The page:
Consent

What is meant by consent?

Consent is giving permission to do something.

In Health and Social Care settings it usually means that the service user gives consent to take part in activities, or to accept support in personal care andLiaise Loddon Preview (LowQ) (ICC) (15) treatment, taking medication or sharing personal information.

At Liaise Loddon we support people who use a variety of ways to communicate.  This can be by writing, using sign language, picture exchange, photos, and body language.  All our support workers are trained in communication to enable them to support our service users in all areas of their lives.

We ensure that we seek consent from our service users in all areas, for example

  • Can I help brush your hair?
  • Can I help clean your teeth?
  • Can I come into your room and sit with you?
  • Can I go into your wardrobe?

Many of our service users communicate using their body language.  By building relationships our support workers understand their preferences.  They work together as a team ensuring they share information that will promote the service users well-being, independence and choice.  Some of the ways our service users indicate consent using their body language are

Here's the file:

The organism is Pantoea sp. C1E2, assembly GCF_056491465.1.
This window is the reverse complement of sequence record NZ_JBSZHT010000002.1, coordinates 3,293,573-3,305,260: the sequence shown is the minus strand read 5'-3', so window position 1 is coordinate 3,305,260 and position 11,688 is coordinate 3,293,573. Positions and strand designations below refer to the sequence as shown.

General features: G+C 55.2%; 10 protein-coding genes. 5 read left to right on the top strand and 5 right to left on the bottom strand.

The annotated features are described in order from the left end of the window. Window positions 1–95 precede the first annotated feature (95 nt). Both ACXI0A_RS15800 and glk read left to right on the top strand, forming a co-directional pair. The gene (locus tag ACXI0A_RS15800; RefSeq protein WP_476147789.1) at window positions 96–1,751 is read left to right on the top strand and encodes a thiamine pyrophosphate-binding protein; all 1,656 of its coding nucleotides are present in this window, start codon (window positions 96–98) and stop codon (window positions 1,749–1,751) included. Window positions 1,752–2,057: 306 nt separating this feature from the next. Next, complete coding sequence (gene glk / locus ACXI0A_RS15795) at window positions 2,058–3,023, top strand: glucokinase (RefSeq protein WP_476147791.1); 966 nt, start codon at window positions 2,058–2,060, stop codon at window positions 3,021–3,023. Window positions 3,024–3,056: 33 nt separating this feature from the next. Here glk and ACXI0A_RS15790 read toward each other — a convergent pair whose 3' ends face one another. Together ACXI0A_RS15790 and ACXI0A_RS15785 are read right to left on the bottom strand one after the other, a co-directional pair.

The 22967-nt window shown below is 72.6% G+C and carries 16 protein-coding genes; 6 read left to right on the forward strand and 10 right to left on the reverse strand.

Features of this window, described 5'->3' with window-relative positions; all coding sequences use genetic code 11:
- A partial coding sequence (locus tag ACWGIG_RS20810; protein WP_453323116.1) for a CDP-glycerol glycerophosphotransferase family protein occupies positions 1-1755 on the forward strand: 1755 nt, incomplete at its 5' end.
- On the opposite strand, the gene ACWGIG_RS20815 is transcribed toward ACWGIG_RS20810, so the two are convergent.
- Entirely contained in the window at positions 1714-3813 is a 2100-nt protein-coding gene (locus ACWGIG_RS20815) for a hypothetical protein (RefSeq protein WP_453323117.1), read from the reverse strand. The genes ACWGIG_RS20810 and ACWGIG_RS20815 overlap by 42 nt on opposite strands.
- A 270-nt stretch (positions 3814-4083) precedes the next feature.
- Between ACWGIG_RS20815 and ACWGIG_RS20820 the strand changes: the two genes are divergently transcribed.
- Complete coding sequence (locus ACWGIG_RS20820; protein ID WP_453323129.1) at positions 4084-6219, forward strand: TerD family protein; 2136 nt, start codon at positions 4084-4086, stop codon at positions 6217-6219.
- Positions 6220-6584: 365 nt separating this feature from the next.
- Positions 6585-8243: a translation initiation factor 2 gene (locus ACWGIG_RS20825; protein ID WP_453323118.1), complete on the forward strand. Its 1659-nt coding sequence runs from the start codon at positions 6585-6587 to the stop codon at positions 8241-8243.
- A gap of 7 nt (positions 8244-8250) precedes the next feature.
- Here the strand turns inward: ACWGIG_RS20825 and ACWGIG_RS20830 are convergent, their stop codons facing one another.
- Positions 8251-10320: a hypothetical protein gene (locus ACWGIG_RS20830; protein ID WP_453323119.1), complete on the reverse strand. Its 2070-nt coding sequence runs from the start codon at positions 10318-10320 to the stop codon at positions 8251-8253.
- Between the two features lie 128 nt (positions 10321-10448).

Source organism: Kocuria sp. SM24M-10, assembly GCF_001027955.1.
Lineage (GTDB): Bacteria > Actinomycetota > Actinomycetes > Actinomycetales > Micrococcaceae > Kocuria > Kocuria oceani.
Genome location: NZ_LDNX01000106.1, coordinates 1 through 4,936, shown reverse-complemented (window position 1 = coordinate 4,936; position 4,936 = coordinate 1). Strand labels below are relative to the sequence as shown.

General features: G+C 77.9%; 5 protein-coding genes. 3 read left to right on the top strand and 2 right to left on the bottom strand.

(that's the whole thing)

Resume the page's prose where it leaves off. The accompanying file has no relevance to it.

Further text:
• They may turn around for you to brush their hair
  • They may open their mouth for you to support them with teeth cleaning
  • They may smile when you ask to come in their room
  • They may walk towards their wardrobe

Signs that the person may not be giving consent could be

  • They grab their own hair and move away
  • They fold their arms and refuse to open their mouth
  • They may close their bedroom door or turn their bodies away from you
  • They may stand in front of the wardrobe

Liaise Loddon Preview (LowQ) (ICC) (18)At Liaise Loddon we work hard to get to know the individuals likes and dislikes.  We build relationships with the individuals, building up trust and we ask open questions using preferred forms of communication.

All co-workers are also trained in the Mental Capacity 2005 to support with decision-making when a service user is assessed as lacking capacity.  When we do this we involve co-workers and members of the family who know the service user well and ensure they complete a best interest form stating what they believe would be in the best interest of the individual.  We have used this for a variety of decisions such as going on holiday and purchasing individual items such as Xboxes and tablets.